Many people assume that kosher pickles refer to pickles that have been produced according to Jewish laws or have been blessed by a rabbi. While genuine kosher pickles do carry the seal of approval, indicating certification as a kosher food, many kosher dill pickles do not. Likewise, the term Polish used to describe a type of dill pickles refers to its flavor, not its country of origin. When it comes to pickles, the terms kosher and Polish refer to the spices and seasonings used in processing the pickles.
When Kosher Means Kosher
Foods processed according to the laws of Kashrus, the Hebrew term for pure or suitable for human consumption, are certified as kosher. The Laws of Kashrus govern the production of food consumed by those of the Jewish religion, and ensure that all products in the food are considered pure. These laws regulate the use of meats, poultry, fruits and vegetables, and the way in which they are prepared. Pickles processed according to Jewish laws are certified as kosher.
When Kosher Means Flavor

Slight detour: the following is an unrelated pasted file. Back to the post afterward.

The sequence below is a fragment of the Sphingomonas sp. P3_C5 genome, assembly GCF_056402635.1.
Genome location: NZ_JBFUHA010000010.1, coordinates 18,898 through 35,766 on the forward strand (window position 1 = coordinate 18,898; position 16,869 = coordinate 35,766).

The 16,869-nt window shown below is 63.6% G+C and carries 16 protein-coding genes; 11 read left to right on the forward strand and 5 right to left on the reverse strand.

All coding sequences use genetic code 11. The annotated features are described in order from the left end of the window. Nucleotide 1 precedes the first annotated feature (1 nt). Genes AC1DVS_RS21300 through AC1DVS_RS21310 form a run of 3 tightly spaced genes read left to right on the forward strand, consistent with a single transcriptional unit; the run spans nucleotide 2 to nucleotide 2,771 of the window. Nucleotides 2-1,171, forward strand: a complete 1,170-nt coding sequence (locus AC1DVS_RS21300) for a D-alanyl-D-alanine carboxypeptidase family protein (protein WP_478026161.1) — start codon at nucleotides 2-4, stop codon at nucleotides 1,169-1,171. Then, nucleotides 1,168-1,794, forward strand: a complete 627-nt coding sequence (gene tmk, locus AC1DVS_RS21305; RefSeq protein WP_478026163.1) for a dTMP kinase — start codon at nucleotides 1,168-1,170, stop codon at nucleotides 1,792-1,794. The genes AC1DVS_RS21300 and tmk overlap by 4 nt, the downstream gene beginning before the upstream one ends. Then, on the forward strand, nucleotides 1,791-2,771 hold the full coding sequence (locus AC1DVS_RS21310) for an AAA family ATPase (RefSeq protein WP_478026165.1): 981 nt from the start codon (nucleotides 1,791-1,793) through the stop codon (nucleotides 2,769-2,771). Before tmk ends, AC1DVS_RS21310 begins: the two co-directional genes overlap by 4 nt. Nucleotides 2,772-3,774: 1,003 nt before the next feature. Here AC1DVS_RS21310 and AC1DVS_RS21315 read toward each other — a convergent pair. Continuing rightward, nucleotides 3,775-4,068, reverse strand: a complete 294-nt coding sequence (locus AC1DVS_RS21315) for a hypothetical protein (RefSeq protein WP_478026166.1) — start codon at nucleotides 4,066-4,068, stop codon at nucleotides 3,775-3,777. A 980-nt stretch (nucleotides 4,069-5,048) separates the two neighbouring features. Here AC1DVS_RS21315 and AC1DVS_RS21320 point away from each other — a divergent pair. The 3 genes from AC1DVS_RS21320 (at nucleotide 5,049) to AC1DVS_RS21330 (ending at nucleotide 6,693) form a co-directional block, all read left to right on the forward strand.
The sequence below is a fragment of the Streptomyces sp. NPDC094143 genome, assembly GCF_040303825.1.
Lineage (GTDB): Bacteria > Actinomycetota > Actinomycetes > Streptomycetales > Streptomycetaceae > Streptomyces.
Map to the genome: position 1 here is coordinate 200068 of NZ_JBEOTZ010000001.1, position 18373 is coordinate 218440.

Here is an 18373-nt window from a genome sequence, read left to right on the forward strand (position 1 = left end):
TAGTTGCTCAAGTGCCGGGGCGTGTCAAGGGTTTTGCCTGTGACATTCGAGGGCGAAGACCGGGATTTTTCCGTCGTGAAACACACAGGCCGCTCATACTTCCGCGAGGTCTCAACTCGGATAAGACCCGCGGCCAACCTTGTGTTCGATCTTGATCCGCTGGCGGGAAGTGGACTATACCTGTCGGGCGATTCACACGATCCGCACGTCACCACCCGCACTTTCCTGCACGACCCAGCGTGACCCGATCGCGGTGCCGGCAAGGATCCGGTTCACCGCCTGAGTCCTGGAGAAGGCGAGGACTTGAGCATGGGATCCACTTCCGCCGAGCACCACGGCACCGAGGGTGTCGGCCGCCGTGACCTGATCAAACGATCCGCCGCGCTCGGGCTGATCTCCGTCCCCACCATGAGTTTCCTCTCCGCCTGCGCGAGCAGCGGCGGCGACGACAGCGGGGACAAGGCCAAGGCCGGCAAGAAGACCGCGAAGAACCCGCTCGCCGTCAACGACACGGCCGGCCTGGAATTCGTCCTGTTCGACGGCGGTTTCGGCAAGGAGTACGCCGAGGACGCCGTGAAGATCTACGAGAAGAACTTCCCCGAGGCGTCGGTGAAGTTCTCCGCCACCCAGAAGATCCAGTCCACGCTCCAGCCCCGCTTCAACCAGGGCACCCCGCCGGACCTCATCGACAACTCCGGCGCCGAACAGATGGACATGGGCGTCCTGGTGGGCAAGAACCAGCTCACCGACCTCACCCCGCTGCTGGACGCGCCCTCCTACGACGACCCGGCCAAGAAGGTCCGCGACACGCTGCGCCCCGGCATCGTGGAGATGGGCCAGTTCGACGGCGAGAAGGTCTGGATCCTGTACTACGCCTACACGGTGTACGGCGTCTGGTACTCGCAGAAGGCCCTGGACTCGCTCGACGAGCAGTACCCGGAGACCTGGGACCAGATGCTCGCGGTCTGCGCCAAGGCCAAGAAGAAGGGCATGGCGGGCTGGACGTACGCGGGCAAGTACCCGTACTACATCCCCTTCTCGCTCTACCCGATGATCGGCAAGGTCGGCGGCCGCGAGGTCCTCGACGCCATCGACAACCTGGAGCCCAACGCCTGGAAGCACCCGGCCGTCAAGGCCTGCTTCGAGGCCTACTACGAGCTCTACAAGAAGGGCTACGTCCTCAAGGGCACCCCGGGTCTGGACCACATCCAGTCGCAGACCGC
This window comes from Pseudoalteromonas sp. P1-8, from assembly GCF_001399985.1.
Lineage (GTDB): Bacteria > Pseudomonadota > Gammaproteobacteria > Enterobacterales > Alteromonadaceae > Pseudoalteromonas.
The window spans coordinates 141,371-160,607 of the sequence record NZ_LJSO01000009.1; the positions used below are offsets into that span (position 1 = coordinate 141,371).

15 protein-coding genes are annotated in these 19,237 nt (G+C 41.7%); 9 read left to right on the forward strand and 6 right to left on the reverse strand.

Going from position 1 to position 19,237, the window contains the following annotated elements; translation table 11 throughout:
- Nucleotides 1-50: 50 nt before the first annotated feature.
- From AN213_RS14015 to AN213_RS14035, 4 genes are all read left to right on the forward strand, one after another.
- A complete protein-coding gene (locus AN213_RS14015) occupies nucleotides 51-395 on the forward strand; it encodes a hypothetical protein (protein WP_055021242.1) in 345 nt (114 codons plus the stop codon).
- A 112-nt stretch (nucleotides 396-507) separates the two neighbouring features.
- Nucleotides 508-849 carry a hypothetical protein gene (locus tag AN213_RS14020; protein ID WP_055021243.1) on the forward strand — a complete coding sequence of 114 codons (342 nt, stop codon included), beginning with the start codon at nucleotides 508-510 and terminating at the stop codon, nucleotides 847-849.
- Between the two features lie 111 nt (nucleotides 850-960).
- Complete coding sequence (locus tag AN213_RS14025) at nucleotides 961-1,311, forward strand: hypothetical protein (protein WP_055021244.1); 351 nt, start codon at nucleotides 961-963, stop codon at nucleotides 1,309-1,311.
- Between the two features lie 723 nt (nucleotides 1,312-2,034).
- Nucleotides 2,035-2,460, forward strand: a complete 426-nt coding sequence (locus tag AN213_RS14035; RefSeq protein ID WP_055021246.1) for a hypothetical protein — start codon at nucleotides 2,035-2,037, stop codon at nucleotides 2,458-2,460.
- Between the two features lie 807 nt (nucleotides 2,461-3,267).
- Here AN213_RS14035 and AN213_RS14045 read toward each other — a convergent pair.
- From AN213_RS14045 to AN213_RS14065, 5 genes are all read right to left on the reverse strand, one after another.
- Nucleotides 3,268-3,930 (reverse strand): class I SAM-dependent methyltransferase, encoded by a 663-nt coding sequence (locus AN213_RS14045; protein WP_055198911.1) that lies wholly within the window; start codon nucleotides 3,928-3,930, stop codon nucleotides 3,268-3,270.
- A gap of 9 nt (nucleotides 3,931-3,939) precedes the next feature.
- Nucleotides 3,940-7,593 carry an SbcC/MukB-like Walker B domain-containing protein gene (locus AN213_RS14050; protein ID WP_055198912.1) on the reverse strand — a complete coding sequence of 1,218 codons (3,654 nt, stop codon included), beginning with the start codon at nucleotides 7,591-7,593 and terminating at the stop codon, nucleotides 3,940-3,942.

Kosher also refers to a specific flavor of pickles that has nothing to do with the Jewish laws of Kashrus. According to the NY Food Museum, processors add garlic to the traditional dill pickle recipe to give them the characteristic flavor associated with kosher dills. These pickles are sold as kosher dills but do not carry the seal of certification as a kosher food. Look for them alongside other pickles in the grocery aisle.
Flavor in Polish Dill Pickles
Polish dills contain more spices and garlic than either traditional dill pickles or kosher dill pickles. These pickles tend to be peppery and may be flavored with mustard seeds. Their flavor is similar to the kosher dill and they are served in the same way. Polish dills served on the side or with sandwiches or lunch foods make a crunchy treat.
Look for the "K"
Look for genuine kosher dill pickles alongside other pickles in the grocery aisle or grouped with kosher foods in the specialty aisle. Products that are certified kosher are stamped with a symbol -- a circle with a K in the center. If the jar of pickles is not labeled with this seal, kosher refers to flavor of the pickles and not the way in which they have been prepared or the purity of the food.
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